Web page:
Gardening for wildlife

Wildlife in a Desert Garden


-Contd from last month


The Butterfly Diaries



The white-eared bulbuls (Pycnonotus leucotis) who wake me are not the bulbuls one meets

elsewhere in India but are of the white-cheeked variety but without the pointed crests that

their cousins from the hills sport. Earlier considered a subspecies, I am told they have

been promoted to the rank of a separate species.



The handsome desert bulbul!

They fly around, peck at things, warble in the bushes, or on the fence and provide a running

commentary on all that's happening throughout the day. They, along with the squirrels and

jirds are my constant companions and I love them dearly. Indeed, one pair did try to nest in

the thatch fence but they abandoned the attempt due to a unseasonal heatwave. I pamper them

with choicest grains and by shooing away the 'Bharadwaj' (Greater Coucal) bird when he calls

upon me. They reward me with their melodious calls and assume coquettish postures for my

amusement.



The feisty little purple sunbird.

The other residents of my garden include sunbirds, sparrows, doves and crows. The sparrows

nest in the eaves, the doves in the storehouse rafters, the crows somewhere in the ad hoc

repairs of the roof in my backyard and the sunbirds I know not where.



Mrs Sparrow comes to call on!

It is during the hot hours of the day when I find my most interesting guests. Sometimes it

is a Roller perched on a branch under the tree enjoying the coolness just under the canopy

where the loo cannot reach directly. On other occasions its a White-browed Fantail, about

whom I am constantly  admonished by birdwatchers not to refer as a flycatcher any more. Let

him catch the two-winged insects, but he must NOT be named as such, declares one soul who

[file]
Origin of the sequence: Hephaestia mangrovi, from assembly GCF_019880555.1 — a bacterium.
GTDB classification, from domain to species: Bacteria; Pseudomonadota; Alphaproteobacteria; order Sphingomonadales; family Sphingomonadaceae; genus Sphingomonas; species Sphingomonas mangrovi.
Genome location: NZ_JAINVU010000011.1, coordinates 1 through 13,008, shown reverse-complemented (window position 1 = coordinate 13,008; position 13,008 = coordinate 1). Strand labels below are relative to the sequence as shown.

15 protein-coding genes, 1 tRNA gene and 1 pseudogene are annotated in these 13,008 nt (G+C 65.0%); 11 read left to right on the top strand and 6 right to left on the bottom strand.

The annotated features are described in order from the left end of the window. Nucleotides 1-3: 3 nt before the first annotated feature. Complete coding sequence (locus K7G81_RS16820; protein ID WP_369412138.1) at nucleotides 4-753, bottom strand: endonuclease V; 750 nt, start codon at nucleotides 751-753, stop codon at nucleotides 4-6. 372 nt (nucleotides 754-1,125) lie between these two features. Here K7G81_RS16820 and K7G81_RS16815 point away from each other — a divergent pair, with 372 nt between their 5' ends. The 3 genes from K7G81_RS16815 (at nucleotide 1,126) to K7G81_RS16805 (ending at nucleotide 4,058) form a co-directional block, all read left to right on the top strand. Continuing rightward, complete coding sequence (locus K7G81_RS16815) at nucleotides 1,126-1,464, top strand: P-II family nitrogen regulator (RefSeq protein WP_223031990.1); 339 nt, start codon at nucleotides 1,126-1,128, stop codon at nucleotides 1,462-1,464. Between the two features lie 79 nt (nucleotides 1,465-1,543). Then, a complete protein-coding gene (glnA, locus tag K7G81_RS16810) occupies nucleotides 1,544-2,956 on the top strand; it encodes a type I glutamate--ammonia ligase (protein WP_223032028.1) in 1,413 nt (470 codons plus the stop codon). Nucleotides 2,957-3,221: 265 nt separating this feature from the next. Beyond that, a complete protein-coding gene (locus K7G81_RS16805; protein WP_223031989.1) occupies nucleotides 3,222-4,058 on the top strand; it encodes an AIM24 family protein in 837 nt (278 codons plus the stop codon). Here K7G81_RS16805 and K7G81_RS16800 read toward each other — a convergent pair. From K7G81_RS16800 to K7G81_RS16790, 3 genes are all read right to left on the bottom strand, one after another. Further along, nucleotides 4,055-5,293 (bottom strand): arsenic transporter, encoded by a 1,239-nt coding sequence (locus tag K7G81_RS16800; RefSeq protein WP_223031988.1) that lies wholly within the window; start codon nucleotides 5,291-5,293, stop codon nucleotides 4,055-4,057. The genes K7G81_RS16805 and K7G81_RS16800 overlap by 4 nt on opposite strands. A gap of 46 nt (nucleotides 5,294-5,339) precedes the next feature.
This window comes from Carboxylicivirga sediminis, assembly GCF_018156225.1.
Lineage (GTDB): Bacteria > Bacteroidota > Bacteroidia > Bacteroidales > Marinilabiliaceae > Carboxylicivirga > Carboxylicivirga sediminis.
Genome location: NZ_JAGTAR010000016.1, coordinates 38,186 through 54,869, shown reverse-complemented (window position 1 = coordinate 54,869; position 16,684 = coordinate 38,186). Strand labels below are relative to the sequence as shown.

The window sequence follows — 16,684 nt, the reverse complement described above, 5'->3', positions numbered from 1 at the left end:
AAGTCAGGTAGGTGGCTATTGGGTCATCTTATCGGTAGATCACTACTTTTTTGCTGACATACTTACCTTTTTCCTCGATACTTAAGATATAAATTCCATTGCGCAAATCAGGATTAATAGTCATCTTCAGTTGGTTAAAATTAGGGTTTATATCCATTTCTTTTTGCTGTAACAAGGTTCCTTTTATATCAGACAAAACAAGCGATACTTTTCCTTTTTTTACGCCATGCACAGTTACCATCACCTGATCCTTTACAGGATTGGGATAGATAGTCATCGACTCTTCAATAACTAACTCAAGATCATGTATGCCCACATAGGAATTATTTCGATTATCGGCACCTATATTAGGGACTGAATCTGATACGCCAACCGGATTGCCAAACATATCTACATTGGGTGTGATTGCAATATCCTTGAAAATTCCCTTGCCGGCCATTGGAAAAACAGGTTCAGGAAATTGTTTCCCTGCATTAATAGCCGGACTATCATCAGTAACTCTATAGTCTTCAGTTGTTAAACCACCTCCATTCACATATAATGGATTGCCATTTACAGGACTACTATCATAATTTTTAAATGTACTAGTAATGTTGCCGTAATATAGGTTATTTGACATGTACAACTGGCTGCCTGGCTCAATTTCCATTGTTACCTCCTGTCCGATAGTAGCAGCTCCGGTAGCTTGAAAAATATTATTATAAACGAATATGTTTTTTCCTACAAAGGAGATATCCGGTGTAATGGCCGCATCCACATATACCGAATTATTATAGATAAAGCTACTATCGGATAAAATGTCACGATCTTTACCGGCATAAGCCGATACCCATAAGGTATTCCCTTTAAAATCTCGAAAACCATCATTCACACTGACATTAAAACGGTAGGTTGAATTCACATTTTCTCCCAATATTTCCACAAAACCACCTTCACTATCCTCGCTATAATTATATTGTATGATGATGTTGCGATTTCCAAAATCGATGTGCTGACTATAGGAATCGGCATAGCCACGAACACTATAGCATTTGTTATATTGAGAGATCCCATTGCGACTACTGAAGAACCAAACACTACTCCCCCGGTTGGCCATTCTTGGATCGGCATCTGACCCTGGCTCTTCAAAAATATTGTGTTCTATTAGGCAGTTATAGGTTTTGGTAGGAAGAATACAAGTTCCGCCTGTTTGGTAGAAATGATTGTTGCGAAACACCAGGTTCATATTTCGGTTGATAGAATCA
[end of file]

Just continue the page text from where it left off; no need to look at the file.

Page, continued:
fixes me with a glare as if I had just used the much-abhorred 'n_' word in a congregation of

politically correct citizens.



Remember, a fantail, not a flycatcher! Oh forget it, lets just call it Rhipidura aureola


During the hot hours of the garden, the creatures are to be found in the shadiest, coolest

places. Some, for no conceivable reason why, try other methods. The squirrel who lives in my

garden is one such. At this time the birds cling to the shade but off the ground, the jirds

are deep underground while Wally the squirrel, so named because he scarfed walnut kernels

from her one day, insists on remaining  on the sandy floor in the dappled shade below the

tree. So to remain in that spot, he resorts to all kinds of tricks. Sometimes, he is on his

belly with four hot feet off the ground. Sometimes he grasps the tree trunk while standing

on his hind-feet. Intent on his cooling tricks, he fails to notice the bucket of water I

send halfway across the garden. Suddenly sodden, he is shocked for an instant before taking

off up the tree but I do hope I have helped him remain cool.




"Maybe hugging the tree is a better idea.



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